Larry Fuller – Overjoyed – Capri Records 74155-2 51:13****
( Larry Fuller – piano; Hassan Shakur – bass; Lewis Nash – drums)
In both The Penguin Jazz Guide and Jazz The Rough Guide, there is a mention of the name Fuller, but unfortunately it’s not Larry Fuller. That is too bad, because Larry Fuller is a wicked jazz pianist who deserves more attention. With this new release on Capri Records entitled Overjoyed (available May 17,2019), Fuller showcases that he is a player of expressive versatility, with a vigorous uncluttered style.
In a career that began in the late eighties, Fuller has worked with such luminaries as vocalist Ernestine Anderson, drummer Jeff Hamilton, bassist Ray Brown and more recently guitarist John Pizzarelli. During these sojourns, Fuller honed his craft and built his solid credentials. Accordingly the program presented in this release is filled with a panoply of compositions that are informed by his experiences starting with Wes Montgomery’s “Fried Pies”. Taken at an up tempo pace and pushed along by drummer Nash and bassist Shakur both of whom take proficient solos, Fuller is energetically assertive as he romps through the theme.
The title track is “Overjoyed” which comes from the Stevie Wonder songbook. The trio investigates the material in an introspective and meticulous manner as Fuller knows where he wants to take the number.
Larry Fuller joined Ray Brown in April 2000 and became that trio’s pianist. This was the final Brown group as he died in July 2002 while playing a gig in Indianapolis. It was during this period that Fuller became acquainted with Brown’s composition “Lined With A Groove” which he tackles here. It has, not unexpectedly, a strong bass line which bassist Shakur plays with perfection. Fuller’s own rumination is investigative and filled with rhythmic fluency.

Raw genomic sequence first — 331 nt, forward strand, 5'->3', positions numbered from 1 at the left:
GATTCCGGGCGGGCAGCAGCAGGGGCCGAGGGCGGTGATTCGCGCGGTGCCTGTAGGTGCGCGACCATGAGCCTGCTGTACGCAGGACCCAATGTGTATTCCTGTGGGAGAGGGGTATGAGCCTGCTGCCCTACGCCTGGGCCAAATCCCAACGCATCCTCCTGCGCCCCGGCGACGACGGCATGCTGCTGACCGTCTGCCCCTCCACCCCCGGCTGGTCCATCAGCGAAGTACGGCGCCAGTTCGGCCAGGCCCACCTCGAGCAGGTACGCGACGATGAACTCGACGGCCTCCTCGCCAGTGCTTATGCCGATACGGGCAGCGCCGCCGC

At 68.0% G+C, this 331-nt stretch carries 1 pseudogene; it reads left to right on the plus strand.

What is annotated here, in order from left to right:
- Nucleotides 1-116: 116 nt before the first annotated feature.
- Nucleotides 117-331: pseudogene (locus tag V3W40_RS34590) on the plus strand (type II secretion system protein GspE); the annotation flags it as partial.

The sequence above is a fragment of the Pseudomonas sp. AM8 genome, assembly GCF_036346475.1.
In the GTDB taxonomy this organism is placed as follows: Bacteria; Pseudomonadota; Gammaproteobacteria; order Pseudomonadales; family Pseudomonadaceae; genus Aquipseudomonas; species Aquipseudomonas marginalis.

This session has two solo tracks by Fuller starting with “How Long Has This Been Going On” by George & Ira Gershwin and later “Never Let Me Go” by Ray Evans. These tracks shows a wonderful contrast in interpretive styles that Fuller does to perfection. The former is a mid-tempo lilt that displays how inventive and highly flexible Fuller’s playing is. On the latter number, it is given a ballad reading that demonstrates Fuller is a very sensitive and articulate exponent of the underlying material.
Oscar Peterson was one of those pianists to whom Fuller looked as a model of both style and certainty in the music. Fuller plays homage to Peterson through one of his compositions “Bossa Beguine”. As the title implies the composition is a bossa nova although it opens with some Mozartian references. As the theme expands, Fuller and the band look deeper into the bossa beat with the pianists single note articulation up and down the keyboard.
The album closes with Preston “Red” Foster’s blues number “Got My Mojo Working”. Muddy Waters gave the number its traditional blues feel, but the funkiest jazz rendition was done by organist Jimmy Smith supported by a band led by Oliver Nelson who also did the arranging. Fuller and the trio generate a blanket of rhythm, while Fuller’s effortless right hand carries the all the requisite energy the number requires.
This is a stellar release with a richness of inventiveness and variety.
Lined With A Groove
How Long Has This Been Going On
Bossa Nova Do Marilla
Never Let Me Go
Got My Mojo Working